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Schuylkill County voters support redistricting reform bills

MAHANOY CITY, SCHUYLKILL COUNTY (WBRE/WYOU) -- The issue of gerrymandering raised it's head again today.  On the heels of the governor, lawmakers and the state supreme court re-drawing political districts several weeks ago - a public campaign is now underway to make even more changes.

Signs reading gerrymandering cuts voters out,  ut we can change that, flooded Senator David Argall's office in Mahanoy City Friday.

"Pennsylvania is not giving every voter an equal voice," said Diana Beausang, a Pottsville resident.

Beausang leads the effort in addressing what she calls a flawed system. The problem?  Gerrymandering, which is the manipulation of political district boundaries to favor one party. This group with Fair Districts PA says the solution lies in two redistricting reform bills -- PA Senate Bill 22 and State House Bill 722 -- which call for an end to gerrymandering, and the appointment of an impartial, independent citizen commission.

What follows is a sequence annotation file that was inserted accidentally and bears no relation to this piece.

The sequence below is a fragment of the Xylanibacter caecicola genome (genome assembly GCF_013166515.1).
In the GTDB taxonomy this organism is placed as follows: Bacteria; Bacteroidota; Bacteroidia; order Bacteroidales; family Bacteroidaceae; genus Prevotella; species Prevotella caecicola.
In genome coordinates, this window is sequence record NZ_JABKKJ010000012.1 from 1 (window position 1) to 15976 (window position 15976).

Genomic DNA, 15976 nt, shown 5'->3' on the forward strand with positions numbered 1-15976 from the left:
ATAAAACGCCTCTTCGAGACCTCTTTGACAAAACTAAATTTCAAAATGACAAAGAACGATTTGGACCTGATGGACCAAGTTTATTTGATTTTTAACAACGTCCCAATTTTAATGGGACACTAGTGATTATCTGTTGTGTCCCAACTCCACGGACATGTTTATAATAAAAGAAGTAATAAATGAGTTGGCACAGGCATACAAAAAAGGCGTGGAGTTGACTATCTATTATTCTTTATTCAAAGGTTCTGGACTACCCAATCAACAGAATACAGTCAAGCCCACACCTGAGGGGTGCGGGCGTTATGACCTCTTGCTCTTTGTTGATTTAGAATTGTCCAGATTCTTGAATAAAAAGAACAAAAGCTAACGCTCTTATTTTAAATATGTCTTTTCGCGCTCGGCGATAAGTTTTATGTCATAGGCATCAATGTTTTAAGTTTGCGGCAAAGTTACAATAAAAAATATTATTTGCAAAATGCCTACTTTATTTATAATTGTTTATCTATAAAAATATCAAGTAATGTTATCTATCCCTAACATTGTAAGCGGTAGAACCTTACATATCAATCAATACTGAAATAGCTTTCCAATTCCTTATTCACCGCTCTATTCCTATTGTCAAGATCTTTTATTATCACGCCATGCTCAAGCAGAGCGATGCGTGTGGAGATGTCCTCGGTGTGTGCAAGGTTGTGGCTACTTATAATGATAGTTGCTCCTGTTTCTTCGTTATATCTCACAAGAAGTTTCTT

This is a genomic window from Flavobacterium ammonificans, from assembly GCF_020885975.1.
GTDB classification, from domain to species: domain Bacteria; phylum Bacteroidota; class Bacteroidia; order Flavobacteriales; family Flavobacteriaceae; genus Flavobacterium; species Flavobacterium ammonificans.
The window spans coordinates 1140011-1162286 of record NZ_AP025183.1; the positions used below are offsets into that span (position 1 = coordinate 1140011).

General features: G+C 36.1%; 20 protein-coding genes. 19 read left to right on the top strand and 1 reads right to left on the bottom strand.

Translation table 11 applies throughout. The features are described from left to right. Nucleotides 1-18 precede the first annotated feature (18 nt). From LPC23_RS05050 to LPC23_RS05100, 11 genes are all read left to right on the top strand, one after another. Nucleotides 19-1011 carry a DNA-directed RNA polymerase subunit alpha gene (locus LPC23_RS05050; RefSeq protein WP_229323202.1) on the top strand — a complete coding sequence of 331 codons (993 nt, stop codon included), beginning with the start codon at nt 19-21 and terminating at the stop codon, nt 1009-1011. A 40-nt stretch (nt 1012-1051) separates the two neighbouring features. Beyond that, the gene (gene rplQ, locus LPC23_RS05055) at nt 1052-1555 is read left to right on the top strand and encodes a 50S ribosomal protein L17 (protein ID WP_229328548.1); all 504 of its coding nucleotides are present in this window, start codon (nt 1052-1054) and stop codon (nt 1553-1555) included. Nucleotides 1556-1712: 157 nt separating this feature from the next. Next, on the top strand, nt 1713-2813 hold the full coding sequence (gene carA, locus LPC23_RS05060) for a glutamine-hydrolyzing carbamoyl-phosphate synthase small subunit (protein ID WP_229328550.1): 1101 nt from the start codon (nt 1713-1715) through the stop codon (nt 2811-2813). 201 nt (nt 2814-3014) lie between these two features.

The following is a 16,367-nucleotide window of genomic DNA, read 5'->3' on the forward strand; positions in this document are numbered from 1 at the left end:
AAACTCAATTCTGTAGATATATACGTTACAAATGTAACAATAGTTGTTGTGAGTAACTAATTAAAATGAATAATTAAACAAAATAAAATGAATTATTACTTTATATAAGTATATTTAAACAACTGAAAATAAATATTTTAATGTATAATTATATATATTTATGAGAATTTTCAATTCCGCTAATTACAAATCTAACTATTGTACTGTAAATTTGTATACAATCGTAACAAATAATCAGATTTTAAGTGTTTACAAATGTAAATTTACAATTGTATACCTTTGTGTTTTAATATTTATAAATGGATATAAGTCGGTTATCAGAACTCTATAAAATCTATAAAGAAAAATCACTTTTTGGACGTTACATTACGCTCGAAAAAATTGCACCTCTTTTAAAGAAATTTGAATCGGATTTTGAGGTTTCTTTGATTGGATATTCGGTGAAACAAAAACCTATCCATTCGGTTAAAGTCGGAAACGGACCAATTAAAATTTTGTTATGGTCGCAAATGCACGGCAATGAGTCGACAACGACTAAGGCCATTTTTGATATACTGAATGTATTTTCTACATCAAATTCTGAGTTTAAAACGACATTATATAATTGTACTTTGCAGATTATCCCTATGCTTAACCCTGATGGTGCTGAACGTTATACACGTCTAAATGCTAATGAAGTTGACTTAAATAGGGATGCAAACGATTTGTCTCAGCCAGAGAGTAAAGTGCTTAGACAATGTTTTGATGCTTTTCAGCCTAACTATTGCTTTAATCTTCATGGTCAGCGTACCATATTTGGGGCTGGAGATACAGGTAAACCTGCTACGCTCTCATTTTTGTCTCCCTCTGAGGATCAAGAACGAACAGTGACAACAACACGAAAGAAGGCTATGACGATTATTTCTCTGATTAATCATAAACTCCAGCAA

"What we want to do is fix the future," said Beausang.

And the future is fast approaching. Redistricting will happen again after the 2020 census. Making now the time for change.

This group says they've already met with state representatives Jerry Knowles, Mike Tobash and Neal Goodman -- getting them to agree to co-sponsor HB 722. Now, they're taking a shot at Argall who so far isn't supporting the senate version.

Handwritten post cards cover this table in Senator Argall's office. More than 100 cards -- signed by local voters.

"Those post cards have democrats and republicans signing it because they look at gerrymandering and say this is not right this is wrong," said a supporter of th bills.

Argall says there needs to be a better way to draw up legislative and congressional maps than the gerrymandering we've seen in the past.


"We agree on the goal. But the devil is still in the details on how do we get to that goal," said Argall.

He says it's a very difficult issue to move ahead on.

"This may be one of those issues where there is no perfect solution. So rather than going for perfect, we may have to accept just a few steps better," he said.

To amend the constitution, one of those bills needs to be passed by both houses this summer. Then again next year. After that, the bill would go to a public referendum.

 


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